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Taking a tour of the Integrated Developer Environment (IDE)

From: Visual Studio 2010 Essential Training

Video: Taking a tour of the Integrated Developer Environment (IDE)

I spend a good portion of my day inside Visual Studio when I am working on a project. I need to be able to control the layout of my windows, and get the screens arranged the way I prefer. During this movie, I'll show you how to work with the windows inside Visual Studio, and I'll share some layout tips I've learned over the years. I am inside Visual Studio, and I have opened this TourIDE solution. That solution contains one project called ConsoleApplication1. The first thing I want to show you is how to open a Code Editor window.

Taking a tour of the Integrated Developer Environment (IDE)

I spend a good portion of my day inside Visual Studio when I am working on a project. I need to be able to control the layout of my windows, and get the screens arranged the way I prefer. During this movie, I'll show you how to work with the windows inside Visual Studio, and I'll share some layout tips I've learned over the years. I am inside Visual Studio, and I have opened this TourIDE solution. That solution contains one project called ConsoleApplication1. The first thing I want to show you is how to open a Code Editor window.

I have two code files inside this project: Book.cs and Program.cs. If I double-click on Book.cs in Solution Explorer, you'll see that it loads into the center portion of the screen, and it places a tab across the top of the window. If I double-click on the Program.cs file, you'll see that another tab is added in the same location. It's very easy to close these tabs. There is an X button on each of the tabs. Click on the X button to close it.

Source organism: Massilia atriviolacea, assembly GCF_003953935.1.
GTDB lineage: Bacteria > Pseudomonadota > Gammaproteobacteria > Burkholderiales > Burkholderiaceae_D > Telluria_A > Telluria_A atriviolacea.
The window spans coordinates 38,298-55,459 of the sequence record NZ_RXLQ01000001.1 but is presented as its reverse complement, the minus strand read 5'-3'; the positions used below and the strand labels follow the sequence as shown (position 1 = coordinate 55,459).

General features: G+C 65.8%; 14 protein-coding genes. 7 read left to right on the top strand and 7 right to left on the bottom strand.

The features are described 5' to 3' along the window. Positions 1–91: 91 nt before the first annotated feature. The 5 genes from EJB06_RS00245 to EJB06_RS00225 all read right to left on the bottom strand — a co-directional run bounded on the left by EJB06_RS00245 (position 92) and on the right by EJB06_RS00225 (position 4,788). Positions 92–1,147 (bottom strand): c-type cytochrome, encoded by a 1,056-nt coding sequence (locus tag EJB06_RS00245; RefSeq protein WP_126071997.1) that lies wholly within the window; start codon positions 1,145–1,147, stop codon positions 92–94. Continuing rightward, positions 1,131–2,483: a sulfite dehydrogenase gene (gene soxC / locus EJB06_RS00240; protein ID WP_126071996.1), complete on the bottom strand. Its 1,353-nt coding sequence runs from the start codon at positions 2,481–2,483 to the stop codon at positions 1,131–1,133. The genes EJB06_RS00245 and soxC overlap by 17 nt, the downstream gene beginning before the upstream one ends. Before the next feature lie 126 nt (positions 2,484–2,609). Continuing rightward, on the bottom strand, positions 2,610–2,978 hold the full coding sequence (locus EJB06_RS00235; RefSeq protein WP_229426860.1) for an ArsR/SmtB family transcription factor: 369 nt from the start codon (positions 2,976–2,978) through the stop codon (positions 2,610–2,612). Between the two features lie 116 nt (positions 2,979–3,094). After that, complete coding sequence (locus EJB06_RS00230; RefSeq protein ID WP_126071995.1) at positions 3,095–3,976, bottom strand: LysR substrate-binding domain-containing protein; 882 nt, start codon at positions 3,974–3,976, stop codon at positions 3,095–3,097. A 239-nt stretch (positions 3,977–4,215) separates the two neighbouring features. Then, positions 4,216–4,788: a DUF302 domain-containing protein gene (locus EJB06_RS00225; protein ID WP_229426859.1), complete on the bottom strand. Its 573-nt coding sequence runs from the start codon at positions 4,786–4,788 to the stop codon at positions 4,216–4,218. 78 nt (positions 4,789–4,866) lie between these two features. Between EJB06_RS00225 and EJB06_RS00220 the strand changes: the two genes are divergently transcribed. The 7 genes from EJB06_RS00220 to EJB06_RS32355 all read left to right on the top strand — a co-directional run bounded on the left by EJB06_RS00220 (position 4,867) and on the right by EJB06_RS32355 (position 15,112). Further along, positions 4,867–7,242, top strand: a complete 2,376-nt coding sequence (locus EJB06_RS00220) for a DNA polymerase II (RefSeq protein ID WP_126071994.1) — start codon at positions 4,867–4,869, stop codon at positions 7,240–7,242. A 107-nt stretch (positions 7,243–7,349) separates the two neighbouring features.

To reopen it, I need to go back to Solution Explorer and double-click on Program.cs. Occasionally, you'll end up with many Code Editor files open. In that case, they may not all fit across the top of this area. Microsoft provides a dropdown window here that shows all of the available tabs. If you can't see one of your tabs, be sure and explore this area, to see of it's there. Of course, in this application, I've only got two tabs open, so I don't need to worry about that. Visual Studio supports a very flexible layout engine for their Windows.

I can take this Program tab, and I can pull it out into the center of my viewing area. Now I've got an independent window floating there. And of course, I can size this window if necessary. I am on a Windows 7 machine, so if I take this window and I slide it over to the edge of the monitor, it will automatically dock that to the edge of the window. Now, keep in mind this is a Windows 7 feature, not a Visual Studio feature. So if I let go, you see that window is now docked to the side of my monitor.

If you're fortunate enough to have a multi-monitor machine, you can take this and slide it off onto the other monitor, and then you can dock it over on the other monitor. It's hard to show docking on a second monitor though in a movie, so take my word for it, that will work. Now I want to get this tab back where it was before. There is a couple of ways that I can get there. One thing I can do is I can double-click on this header. When I double-click on the header, it maximizes the view of this code window.

Watch, double-click, and now I have the entire screen taken up with that window. That's not what I wanted. I wanted to put it back where it was originally. Here is the tip I learned a while back: you hold down the Ctrl key, and then you double-click on the header. And there it is, back in its original position. The other way to get it back is to use this visualizer that's sitting in the center of the screen. Do you see it there? There is this floating icon that looks like it has five work areas.

That represents the five different places that I can put this window as I am dragging it around the screen. Look at the tip of my mouse. When my tip of the mouse enters this area, you'll see a blue highlight show up in the background that says now if I let go of this mouse at this point, it's going to put that tab on that section of the screen, which is not exactly what I wanted. I want to have it go back where it was originally. So, I'll come down here and take a look at my other choices.